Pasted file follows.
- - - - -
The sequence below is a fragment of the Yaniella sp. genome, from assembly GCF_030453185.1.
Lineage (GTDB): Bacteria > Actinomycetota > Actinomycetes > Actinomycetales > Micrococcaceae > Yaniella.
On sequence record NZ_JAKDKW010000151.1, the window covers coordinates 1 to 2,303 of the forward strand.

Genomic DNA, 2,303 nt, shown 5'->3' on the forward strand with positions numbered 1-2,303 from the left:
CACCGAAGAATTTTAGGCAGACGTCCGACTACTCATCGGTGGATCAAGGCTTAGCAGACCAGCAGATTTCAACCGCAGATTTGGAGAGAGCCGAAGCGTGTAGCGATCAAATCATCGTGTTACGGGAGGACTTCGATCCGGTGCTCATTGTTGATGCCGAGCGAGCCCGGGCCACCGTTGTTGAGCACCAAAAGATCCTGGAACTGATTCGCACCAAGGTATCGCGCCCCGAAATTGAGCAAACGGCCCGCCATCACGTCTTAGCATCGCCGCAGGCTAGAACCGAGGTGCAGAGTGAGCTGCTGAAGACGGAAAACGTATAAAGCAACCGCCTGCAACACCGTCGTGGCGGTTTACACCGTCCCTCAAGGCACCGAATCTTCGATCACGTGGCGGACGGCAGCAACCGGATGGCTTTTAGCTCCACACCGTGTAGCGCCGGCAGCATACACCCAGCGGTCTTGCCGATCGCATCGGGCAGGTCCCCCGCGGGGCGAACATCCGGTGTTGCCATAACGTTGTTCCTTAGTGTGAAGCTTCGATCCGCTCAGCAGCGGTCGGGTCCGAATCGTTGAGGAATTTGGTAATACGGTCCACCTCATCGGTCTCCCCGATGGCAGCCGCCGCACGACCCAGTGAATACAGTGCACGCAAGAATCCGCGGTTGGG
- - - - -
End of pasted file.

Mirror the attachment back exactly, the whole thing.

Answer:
The sequence below is a fragment of the Yaniella sp. genome, from assembly GCF_030453185.1.
Lineage (GTDB): Bacteria > Actinomycetota > Actinomycetes > Actinomycetales > Micrococcaceae > Yaniella.
On sequence record NZ_JAKDKW010000151.1, the window covers coordinates 1 to 2,303 of the forward strand.

Genomic DNA, 2,303 nt, shown 5'->3' on the forward strand with positions numbered 1-2,303 from the left:
CACCGAAGAATTTTAGGCAGACGTCCGACTACTCATCGGTGGATCAAGGCTTAGCAGACCAGCAGATTTCAACCGCAGATTTGGAGAGAGCCGAAGCGTGTAGCGATCAAATCATCGTGTTACGGGAGGACTTCGATCCGGTGCTCATTGTTGATGCCGAGCGAGCCCGGGCCACCGTTGTTGAGCACCAAAAGATCCTGGAACTGATTCGCACCAAGGTATCGCGCCCCGAAATTGAGCAAACGGCCCGCCATCACGTCTTAGCATCGCCGCAGGCTAGAACCGAGGTGCAGAGTGAGCTGCTGAAGACGGAAAACGTATAAAGCAACCGCCTGCAACACCGTCGTGGCGGTTTACACCGTCCCTCAAGGCACCGAATCTTCGATCACGTGGCGGACGGCAGCAACCGGATGGCTTTTAGCTCCACACCGTGTAGCGCCGGCAGCATACACCCAGCGGTCTTGCCGATCGCATCGGGCAGGTCCCCCGCGGGGCGAACATCCGGTGTTGCCATAACGTTGTTCCTTAGTGTGAAGCTTCGATCCGCTCAGCAGCGGTCGGGTCCGAATCGTTGAGGAATTTGGTAATACGGTCCACCTCATCGGTCTCCCCGATGGCAGCCGCCGCACGACCCAGTGAATACAGTGCACGCAAGAATCCGCGGTTGGG